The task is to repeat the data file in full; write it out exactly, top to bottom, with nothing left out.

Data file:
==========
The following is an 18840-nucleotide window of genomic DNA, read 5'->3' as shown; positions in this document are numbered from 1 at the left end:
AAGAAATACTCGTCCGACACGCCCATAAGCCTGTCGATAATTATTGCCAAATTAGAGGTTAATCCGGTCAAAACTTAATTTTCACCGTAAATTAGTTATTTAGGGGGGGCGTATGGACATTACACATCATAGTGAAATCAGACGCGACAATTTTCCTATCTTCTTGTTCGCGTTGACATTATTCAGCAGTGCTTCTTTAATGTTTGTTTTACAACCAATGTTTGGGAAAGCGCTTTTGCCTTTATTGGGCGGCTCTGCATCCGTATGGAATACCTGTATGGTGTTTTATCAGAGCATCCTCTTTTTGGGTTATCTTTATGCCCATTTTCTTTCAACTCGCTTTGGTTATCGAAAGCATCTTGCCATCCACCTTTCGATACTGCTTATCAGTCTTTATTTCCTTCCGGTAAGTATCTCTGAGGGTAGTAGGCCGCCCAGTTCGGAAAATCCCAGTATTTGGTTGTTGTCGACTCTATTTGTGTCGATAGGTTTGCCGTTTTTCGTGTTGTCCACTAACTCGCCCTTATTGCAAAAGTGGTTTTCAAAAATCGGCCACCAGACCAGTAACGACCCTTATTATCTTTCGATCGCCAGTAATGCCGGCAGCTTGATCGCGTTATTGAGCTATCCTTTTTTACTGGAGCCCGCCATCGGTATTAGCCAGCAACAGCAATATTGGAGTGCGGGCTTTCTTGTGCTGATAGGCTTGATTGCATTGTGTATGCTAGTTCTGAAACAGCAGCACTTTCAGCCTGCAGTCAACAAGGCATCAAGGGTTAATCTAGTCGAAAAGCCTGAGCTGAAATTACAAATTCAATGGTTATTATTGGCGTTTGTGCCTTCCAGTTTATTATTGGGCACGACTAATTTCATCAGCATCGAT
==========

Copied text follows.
The following is an 18840-nucleotide window of genomic DNA, read 5'->3' as shown; positions in this document are numbered from 1 at the left end:
AAGAAATACTCGTCCGACACGCCCATAAGCCTGTCGATAATTATTGCCAAATTAGAGGTTAATCCGGTCAAAACTTAATTTTCACCGTAAATTAGTTATTTAGGGGGGGCGTATGGACATTACACATCATAGTGAAATCAGACGCGACAATTTTCCTATCTTCTTGTTCGCGTTGACATTATTCAGCAGTGCTTCTTTAATGTTTGTTTTACAACCAATGTTTGGGAAAGCGCTTTTGCCTTTATTGGGCGGCTCTGCATCCGTATGGAATACCTGTATGGTGTTTTATCAGAGCATCCTCTTTTTGGGTTATCTTTATGCCCATTTTCTTTCAACTCGCTTTGGTTATCGAAAGCATCTTGCCATCCACCTTTCGATACTGCTTATCAGTCTTTATTTCCTTCCGGTAAGTATCTCTGAGGGTAGTAGGCCGCCCAGTTCGGAAAATCCCAGTATTTGGTTGTTGTCGACTCTATTTGTGTCGATAGGTTTGCCGTTTTTCGTGTTGTCCACTAACTCGCCCTTATTGCAAAAGTGGTTTTCAAAAATCGGCCACCAGACCAGTAACGACCCTTATTATCTTTCGATCGCCAGTAATGCCGGCAGCTTGATCGCGTTATTGAGCTATCCTTTTTTACTGGAGCCCGCCATCGGTATTAGCCAGCAACAGCAATATTGGAGTGCGGGCTTTCTTGTGCTGATAGGCTTGATTGCATTGTGTATGCTAGTTCTGAAACAGCAGCACTTTCAGCCTGCAGTCAACAAGGCATCAAGGGTTAATCTAGTCGAAAAGCCTGAGCTGAAATTACAAATTCAATGGTTATTATTGGCGTTTGTGCCTTCCAGTTTATTATTGGGCACGACTAATTTCATCAGCATCGAT